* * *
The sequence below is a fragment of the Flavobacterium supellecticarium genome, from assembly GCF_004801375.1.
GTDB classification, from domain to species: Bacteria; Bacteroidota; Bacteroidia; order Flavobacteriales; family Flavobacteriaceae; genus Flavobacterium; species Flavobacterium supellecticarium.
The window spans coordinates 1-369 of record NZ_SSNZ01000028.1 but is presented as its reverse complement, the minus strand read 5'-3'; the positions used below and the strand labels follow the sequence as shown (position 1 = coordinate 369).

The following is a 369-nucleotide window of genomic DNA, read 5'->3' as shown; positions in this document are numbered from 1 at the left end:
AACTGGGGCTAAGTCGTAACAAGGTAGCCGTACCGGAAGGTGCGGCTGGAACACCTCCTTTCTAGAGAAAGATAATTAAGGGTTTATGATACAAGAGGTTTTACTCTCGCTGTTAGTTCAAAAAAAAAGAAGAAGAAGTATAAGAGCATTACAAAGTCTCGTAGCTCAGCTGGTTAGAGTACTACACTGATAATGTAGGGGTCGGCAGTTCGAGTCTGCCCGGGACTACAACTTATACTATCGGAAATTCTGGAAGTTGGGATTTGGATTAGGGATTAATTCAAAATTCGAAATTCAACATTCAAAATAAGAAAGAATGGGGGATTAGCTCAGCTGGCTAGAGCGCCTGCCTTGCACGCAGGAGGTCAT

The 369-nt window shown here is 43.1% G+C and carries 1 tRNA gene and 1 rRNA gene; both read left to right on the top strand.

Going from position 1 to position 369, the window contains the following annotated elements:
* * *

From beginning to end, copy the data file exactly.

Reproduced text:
The sequence below is a fragment of the Flavobacterium supellecticarium genome, from assembly GCF_004801375.1.
GTDB classification, from domain to species: Bacteria; Bacteroidota; Bacteroidia; order Flavobacteriales; family Flavobacteriaceae; genus Flavobacterium; species Flavobacterium supellecticarium.
The window spans coordinates 1-369 of record NZ_SSNZ01000028.1 but is presented as its reverse complement, the minus strand read 5'-3'; the positions used below and the strand labels follow the sequence as shown (position 1 = coordinate 369).

The following is a 369-nucleotide window of genomic DNA, read 5'->3' as shown; positions in this document are numbered from 1 at the left end:
AACTGGGGCTAAGTCGTAACAAGGTAGCCGTACCGGAAGGTGCGGCTGGAACACCTCCTTTCTAGAGAAAGATAATTAAGGGTTTATGATACAAGAGGTTTTACTCTCGCTGTTAGTTCAAAAAAAAAGAAGAAGAAGTATAAGAGCATTACAAAGTCTCGTAGCTCAGCTGGTTAGAGTACTACACTGATAATGTAGGGGTCGGCAGTTCGAGTCTGCCCGGGACTACAACTTATACTATCGGAAATTCTGGAAGTTGGGATTTGGATTAGGGATTAATTCAAAATTCGAAATTCAACATTCAAAATAAGAAAGAATGGGGGATTAGCTCAGCTGGCTAGAGCGCCTGCCTTGCACGCAGGAGGTCAT

The 369-nt window shown here is 43.1% G+C and carries 1 tRNA gene and 1 rRNA gene; both read left to right on the top strand.

Going from position 1 to position 369, the window contains the following annotated elements: